When you use threads, and use them properly, it renders asynchronous operations redundant; and using threads is a better way. I think asynchronous operations were invented when threads were not yet introduced (I remember, when I started to work with Linux, there were only processes, each process was single-threaded as thread API was not yet introduced; at that time Window NT was already released; and it has threads).
How to stop streaming? You can do streaming in some chunks of data. Between chunks you can poll a request status to see if there is a request to stop streaming; which should cause a break of the streaming loop. The request status should be interlocked between thread using thread synchronization. In this case, the best mechanism is probably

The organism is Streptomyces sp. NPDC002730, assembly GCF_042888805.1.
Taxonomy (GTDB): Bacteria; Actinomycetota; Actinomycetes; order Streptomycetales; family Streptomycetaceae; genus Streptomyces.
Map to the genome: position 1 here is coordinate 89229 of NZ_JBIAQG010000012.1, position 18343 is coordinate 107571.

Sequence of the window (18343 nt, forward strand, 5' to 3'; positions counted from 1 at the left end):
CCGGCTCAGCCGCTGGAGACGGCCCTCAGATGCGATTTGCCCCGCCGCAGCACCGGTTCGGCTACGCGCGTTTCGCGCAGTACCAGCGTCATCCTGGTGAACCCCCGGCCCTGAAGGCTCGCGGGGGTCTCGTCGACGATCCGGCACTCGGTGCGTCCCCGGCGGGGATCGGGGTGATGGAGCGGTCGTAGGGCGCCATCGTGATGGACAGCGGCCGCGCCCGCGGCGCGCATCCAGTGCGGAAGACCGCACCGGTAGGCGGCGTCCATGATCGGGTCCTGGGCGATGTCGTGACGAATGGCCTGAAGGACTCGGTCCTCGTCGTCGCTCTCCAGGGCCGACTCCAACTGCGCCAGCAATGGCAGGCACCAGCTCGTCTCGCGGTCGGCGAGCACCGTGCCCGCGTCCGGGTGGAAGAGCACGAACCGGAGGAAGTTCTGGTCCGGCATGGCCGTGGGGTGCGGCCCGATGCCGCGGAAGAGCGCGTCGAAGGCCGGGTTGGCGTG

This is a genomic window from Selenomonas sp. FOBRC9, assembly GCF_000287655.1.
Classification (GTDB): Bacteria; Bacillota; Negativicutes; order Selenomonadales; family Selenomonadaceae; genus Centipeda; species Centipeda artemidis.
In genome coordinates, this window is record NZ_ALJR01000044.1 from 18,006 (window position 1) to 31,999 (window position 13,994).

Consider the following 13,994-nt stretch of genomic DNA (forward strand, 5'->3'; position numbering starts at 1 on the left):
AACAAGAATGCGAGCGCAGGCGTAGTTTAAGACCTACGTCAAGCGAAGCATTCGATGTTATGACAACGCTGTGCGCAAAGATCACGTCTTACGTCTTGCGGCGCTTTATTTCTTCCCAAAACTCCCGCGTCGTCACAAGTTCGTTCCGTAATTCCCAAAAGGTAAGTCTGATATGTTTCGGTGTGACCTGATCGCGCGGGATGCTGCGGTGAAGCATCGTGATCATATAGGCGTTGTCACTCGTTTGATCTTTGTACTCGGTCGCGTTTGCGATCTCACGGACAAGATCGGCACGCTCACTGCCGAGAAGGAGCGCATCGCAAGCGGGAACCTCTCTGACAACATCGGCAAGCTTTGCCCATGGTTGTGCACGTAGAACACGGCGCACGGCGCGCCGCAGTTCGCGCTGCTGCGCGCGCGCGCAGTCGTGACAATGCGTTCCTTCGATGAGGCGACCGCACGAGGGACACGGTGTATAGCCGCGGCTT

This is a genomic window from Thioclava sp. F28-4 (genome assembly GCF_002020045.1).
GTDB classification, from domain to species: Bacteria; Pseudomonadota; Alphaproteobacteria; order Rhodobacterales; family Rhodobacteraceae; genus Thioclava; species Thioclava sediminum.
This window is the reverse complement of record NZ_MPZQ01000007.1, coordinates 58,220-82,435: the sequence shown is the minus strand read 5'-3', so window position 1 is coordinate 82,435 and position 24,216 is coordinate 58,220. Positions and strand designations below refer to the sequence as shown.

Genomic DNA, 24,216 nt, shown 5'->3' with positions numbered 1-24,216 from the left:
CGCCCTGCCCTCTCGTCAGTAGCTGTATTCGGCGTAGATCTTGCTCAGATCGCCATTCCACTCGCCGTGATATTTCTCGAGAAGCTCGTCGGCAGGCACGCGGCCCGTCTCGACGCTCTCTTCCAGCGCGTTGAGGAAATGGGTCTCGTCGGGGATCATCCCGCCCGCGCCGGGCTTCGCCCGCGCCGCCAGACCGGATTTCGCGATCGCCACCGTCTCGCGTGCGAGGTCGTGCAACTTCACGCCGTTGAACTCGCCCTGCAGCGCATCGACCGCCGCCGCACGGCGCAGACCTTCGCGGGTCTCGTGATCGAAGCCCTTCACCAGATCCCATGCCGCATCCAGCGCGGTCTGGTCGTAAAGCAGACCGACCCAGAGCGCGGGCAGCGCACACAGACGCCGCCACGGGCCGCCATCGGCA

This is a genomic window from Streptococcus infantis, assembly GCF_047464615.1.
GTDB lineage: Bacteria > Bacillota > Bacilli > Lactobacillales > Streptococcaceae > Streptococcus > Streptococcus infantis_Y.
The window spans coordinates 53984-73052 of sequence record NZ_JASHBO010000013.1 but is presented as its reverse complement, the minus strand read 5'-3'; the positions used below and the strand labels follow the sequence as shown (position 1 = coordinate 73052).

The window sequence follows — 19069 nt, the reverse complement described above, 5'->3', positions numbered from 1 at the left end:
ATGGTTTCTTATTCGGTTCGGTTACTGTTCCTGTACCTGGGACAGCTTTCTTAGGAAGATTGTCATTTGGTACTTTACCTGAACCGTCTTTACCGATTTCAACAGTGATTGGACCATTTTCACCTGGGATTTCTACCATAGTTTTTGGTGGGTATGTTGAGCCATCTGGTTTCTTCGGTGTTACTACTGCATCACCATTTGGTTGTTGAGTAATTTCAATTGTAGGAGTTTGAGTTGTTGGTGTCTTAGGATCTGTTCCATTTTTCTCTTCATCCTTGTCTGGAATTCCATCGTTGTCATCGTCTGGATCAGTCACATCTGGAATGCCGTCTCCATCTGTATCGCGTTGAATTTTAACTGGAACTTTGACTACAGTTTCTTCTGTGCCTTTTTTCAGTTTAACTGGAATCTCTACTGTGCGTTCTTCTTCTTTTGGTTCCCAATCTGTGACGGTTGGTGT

because the request is often read but rarely written. See http://msdn.microsoft.com/en-us/library/system.threading.readerwriterlockslim.aspx
]. The request is placed be the separate request thread which reads requests from a different network stream, the thread performing streaming is another thread.
Alternatively, you can abort streaming thread from the request thread using
. This is very safe mechanism (based on very clever exception seed mechanism), but it should be used with care. In particular, it's very important for the thread to be aborted to handle the exception
to clean-up after abort. Failure to do proper clean-up can cause different unpleasant problems, even a deadlock.